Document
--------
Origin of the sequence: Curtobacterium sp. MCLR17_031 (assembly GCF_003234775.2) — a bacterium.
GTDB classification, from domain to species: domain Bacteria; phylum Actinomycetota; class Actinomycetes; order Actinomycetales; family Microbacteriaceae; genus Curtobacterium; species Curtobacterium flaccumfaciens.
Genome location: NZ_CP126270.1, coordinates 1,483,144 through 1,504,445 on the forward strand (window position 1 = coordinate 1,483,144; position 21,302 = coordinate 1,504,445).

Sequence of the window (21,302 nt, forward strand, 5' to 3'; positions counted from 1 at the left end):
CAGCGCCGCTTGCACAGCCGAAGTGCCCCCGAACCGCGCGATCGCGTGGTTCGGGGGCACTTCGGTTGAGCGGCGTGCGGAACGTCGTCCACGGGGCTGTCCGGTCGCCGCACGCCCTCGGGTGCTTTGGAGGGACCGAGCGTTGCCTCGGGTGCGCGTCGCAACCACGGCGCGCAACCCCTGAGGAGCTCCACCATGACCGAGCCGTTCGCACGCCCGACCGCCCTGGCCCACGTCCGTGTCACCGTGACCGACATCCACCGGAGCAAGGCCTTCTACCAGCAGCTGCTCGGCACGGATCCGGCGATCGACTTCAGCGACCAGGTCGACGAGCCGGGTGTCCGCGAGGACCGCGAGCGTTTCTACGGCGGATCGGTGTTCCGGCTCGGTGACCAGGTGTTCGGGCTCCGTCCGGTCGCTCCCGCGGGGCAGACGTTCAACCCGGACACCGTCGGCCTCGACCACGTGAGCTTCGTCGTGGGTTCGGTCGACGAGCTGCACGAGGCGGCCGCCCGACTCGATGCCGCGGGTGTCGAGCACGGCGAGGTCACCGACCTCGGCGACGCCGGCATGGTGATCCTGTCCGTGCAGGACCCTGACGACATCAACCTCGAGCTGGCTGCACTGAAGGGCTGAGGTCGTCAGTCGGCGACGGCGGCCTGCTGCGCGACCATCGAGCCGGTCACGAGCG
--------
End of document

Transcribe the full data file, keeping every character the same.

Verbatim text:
Origin of the sequence: Curtobacterium sp. MCLR17_031 (assembly GCF_003234775.2) — a bacterium.
GTDB classification, from domain to species: domain Bacteria; phylum Actinomycetota; class Actinomycetes; order Actinomycetales; family Microbacteriaceae; genus Curtobacterium; species Curtobacterium flaccumfaciens.
Genome location: NZ_CP126270.1, coordinates 1,483,144 through 1,504,445 on the forward strand (window position 1 = coordinate 1,483,144; position 21,302 = coordinate 1,504,445).

Sequence of the window (21,302 nt, forward strand, 5' to 3'; positions counted from 1 at the left end):
CAGCGCCGCTTGCACAGCCGAAGTGCCCCCGAACCGCGCGATCGCGTGGTTCGGGGGCACTTCGGTTGAGCGGCGTGCGGAACGTCGTCCACGGGGCTGTCCGGTCGCCGCACGCCCTCGGGTGCTTTGGAGGGACCGAGCGTTGCCTCGGGTGCGCGTCGCAACCACGGCGCGCAACCCCTGAGGAGCTCCACCATGACCGAGCCGTTCGCACGCCCGACCGCCCTGGCCCACGTCCGTGTCACCGTGACCGACATCCACCGGAGCAAGGCCTTCTACCAGCAGCTGCTCGGCACGGATCCGGCGATCGACTTCAGCGACCAGGTCGACGAGCCGGGTGTCCGCGAGGACCGCGAGCGTTTCTACGGCGGATCGGTGTTCCGGCTCGGTGACCAGGTGTTCGGGCTCCGTCCGGTCGCTCCCGCGGGGCAGACGTTCAACCCGGACACCGTCGGCCTCGACCACGTGAGCTTCGTCGTGGGTTCGGTCGACGAGCTGCACGAGGCGGCCGCCCGACTCGATGCCGCGGGTGTCGAGCACGGCGAGGTCACCGACCTCGGCGACGCCGGCATGGTGATCCTGTCCGTGCAGGACCCTGACGACATCAACCTCGAGCTGGCTGCACTGAAGGGCTGAGGTCGTCAGTCGGCGACGGCGGCCTGCTGCGCGACCATCGAGCCGGTCACGAGCG